Black Men and Informal Educational Networks

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[By Kenton Rambsy]
Over the past two weeks, I have explored how issues related to literacy and access as central thematic concerns in books by African American writers. Here is a list of novels,  ranging from 1852-2006, mentioned so far:
 
Frederick Douglass’s Heroic Slave (1852)
Martin Delany’s Blake; or, the Huts of America (1862)
Sutton E. Griggs’s Imperium in Imperio (1899)
Ishmael Reed’s Flight to Canada (1976)
Toni Morrison’s Song of Solomon (1977)
Charles Johnson’s Middle Passage (1990)
Paul Beatty’s The White Boy Shuffle (1996) 
Percival Everett’s Erasure (2001)
Colson Whitehead’s Apex Hides the Hurt (2006)
The significance of education for the intellectual development and social mobility of black male protagonists is apparent in these novels, like many more African American literary texts. As I looked a little closer at the works that I have covered so far, I began to wonder more about the life educational experiences of the authors—Douglass, Delany, and Griggs—who published works before 1900.
                                                              
Malcolm Gladwell’s work on “outliers,” that is, seemingly exceptional individuals who are in fact “beneficiaries of hidden advantages and extraordinary opportunities and cultural legacies” provides useful approaches for considering the literary accomplishments of these individuals. (19). According to Gladwell, outliers reach “their lofty status through a combination of ability, opportunity, and utterly arbitrary advantage” (37).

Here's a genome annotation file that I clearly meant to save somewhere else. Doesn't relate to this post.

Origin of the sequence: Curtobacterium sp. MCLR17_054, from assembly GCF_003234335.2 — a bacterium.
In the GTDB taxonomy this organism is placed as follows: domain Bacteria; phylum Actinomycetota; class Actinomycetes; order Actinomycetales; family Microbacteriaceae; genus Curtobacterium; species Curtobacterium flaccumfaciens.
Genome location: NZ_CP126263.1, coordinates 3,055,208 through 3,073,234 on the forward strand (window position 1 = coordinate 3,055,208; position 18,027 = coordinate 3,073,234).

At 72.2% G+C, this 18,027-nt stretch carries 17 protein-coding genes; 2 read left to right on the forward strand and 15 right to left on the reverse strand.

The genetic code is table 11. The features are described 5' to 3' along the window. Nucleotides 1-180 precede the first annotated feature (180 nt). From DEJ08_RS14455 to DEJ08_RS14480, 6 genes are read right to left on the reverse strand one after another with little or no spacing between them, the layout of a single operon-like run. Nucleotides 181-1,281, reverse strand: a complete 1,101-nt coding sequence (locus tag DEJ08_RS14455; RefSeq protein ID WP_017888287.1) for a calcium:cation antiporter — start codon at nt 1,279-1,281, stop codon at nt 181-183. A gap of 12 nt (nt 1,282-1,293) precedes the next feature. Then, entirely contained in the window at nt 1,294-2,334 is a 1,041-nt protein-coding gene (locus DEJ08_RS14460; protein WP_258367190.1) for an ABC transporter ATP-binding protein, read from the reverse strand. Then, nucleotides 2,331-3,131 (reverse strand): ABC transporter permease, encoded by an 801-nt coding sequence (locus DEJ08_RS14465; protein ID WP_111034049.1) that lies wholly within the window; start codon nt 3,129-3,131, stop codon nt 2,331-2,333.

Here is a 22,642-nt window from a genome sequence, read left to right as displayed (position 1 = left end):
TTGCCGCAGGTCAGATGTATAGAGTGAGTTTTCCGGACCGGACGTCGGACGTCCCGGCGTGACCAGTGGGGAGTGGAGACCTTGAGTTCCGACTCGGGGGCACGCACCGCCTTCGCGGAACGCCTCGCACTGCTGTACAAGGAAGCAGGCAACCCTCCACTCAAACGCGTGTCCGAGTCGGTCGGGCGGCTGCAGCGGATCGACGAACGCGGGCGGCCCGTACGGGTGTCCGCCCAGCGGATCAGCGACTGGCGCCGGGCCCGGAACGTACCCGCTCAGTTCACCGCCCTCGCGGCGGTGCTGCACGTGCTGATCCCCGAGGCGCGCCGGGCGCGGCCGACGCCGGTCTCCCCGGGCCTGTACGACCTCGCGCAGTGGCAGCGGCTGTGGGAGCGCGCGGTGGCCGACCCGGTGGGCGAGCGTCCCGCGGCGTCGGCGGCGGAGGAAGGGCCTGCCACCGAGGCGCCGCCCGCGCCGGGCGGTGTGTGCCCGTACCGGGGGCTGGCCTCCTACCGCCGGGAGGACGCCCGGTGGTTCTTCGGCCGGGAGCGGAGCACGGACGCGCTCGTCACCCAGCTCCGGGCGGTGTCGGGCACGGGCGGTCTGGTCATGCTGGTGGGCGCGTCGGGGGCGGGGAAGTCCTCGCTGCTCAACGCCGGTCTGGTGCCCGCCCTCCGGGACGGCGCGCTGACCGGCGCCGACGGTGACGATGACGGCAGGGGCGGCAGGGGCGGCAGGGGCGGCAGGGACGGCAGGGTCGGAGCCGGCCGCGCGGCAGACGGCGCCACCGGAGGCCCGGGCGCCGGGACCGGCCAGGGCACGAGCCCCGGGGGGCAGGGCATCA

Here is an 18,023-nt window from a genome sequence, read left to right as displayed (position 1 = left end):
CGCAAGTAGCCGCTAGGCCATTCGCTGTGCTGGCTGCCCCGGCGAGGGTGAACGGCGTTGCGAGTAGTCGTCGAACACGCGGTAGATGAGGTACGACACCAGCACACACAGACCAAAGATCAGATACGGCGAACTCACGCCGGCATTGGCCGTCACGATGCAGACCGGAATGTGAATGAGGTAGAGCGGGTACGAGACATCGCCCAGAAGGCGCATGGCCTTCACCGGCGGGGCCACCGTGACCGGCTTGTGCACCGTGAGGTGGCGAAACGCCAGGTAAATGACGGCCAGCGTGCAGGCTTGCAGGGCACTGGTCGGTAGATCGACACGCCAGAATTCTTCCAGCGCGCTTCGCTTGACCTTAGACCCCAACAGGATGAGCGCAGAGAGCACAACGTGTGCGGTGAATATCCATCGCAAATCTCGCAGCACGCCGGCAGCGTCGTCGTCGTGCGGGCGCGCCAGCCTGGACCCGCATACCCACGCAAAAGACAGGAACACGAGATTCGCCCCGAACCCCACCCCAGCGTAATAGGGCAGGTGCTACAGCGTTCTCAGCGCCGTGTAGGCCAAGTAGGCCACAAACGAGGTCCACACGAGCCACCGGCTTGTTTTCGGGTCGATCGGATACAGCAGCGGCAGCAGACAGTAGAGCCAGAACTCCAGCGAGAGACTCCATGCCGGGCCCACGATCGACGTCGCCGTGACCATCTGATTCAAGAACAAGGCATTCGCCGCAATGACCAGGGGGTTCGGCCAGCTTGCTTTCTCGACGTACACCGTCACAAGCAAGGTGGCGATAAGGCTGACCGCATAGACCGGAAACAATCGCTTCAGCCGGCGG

Douglass did not attend school in the formal sense, but in his narrative, The Narrative of the Life, he comments on how his informal networks of education helped him to understand “the pathway from slavery to freedom.” Martin Delany on the other hand, had some level of high school education, but he did not complete formal training in its entirety.
Just as Douglass drew on informal networks, Delany cultivated his intellectual abilities—even joining Douglass’s North Star Newspaper as a writer in 1847. Delany and his siblings, again similar to Douglass, were self-taught, relying on newspapers and spelling books to further their education. Delany also attended school in a staggered schedule, but never earned an official degree of completion.
Sutton E. Griggs, though, stands alone in being the only author, among the ones I have focused on at least, to publish a book before 1900 and hold two degrees: one from Bishop College in Marshall, Texas, and another from Richmond Theological Seminary.
The roles that informal networks of education play in the lives of writers could be an important subject of consideration, especially when we see portraits of such informal networks depicted in literary works. The particular ways that black writers present those informal networks in their works might provide us with useful information concerning their views of how African American men acquire and share knowledge.
(Pictures top-bottom: Martin Delany, Sutton E. Griggs, Frederick Douglass)

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